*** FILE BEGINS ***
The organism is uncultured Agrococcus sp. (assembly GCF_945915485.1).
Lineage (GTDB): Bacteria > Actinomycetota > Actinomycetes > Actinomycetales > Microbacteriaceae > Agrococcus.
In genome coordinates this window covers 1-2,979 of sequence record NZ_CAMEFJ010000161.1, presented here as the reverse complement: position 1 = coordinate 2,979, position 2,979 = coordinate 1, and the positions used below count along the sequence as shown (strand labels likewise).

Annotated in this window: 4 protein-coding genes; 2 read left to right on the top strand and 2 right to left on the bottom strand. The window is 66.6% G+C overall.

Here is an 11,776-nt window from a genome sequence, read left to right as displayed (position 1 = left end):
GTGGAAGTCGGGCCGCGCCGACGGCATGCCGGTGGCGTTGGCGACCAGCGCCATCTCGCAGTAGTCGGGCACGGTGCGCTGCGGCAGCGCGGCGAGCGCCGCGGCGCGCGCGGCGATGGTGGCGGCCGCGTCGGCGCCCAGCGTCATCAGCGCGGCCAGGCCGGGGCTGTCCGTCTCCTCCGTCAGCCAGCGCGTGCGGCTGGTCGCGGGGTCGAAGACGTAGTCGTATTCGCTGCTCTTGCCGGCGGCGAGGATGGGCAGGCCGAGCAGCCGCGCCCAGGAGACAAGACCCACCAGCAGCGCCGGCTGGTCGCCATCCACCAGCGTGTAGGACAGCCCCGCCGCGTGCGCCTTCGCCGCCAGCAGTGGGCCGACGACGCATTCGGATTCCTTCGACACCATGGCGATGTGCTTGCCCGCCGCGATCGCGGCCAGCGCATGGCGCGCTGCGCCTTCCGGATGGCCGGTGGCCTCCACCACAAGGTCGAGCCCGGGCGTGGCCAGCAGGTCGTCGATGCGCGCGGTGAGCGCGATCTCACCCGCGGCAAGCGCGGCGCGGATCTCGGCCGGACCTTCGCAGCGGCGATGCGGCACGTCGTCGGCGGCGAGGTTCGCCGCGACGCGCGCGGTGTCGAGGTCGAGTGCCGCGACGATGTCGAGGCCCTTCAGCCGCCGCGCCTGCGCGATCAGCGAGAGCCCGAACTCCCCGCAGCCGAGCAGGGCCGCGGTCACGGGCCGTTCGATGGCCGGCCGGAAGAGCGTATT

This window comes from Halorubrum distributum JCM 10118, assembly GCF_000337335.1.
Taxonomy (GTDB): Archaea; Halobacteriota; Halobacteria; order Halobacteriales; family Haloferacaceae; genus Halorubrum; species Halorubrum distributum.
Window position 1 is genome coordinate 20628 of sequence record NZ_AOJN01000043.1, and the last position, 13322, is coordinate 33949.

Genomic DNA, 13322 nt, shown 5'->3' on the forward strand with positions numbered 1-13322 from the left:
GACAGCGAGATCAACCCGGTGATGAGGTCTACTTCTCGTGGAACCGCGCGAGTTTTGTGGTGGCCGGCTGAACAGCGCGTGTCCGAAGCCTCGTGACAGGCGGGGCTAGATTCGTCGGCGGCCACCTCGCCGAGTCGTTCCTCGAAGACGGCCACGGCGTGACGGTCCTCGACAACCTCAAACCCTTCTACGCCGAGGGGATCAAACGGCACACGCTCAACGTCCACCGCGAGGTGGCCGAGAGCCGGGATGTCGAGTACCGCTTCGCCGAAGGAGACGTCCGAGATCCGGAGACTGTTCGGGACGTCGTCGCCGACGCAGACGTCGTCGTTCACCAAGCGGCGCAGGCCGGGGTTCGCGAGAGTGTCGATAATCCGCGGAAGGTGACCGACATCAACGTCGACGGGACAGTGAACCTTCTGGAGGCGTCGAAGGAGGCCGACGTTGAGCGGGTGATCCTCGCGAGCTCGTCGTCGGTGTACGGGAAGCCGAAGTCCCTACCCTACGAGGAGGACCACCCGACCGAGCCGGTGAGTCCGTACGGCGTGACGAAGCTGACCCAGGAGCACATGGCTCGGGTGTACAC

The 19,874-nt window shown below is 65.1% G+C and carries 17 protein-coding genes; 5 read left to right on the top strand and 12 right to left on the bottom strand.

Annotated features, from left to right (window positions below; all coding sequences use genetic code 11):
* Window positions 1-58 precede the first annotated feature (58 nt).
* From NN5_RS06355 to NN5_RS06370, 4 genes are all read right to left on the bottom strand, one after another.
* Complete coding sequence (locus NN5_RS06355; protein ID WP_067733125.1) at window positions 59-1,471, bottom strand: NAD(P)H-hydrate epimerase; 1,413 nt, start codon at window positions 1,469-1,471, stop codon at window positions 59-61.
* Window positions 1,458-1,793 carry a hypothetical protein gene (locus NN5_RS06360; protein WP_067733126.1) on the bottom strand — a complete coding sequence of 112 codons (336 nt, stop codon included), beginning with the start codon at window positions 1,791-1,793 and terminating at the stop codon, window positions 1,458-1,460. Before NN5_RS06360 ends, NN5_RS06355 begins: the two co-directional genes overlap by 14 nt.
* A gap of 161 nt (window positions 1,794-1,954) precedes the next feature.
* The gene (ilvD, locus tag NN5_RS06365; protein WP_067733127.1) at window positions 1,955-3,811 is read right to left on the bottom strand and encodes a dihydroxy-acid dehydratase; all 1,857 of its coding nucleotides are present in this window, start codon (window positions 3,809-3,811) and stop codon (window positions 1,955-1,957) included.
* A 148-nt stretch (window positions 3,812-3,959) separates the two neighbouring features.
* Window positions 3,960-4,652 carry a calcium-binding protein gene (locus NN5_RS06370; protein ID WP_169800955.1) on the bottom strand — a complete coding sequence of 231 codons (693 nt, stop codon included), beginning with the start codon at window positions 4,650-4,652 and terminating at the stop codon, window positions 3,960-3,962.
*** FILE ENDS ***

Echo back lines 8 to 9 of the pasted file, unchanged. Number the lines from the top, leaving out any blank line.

Taxonomy (GTDB): Archaea; Halobacteriota; Halobacteria; order Halobacteriales; family Haloferacaceae; genus Halorubrum; species Halorubrum distributum.
Window position 1 is genome coordinate 20628 of sequence record NZ_AOJN01000043.1, and the last position, 13322, is coordinate 33949.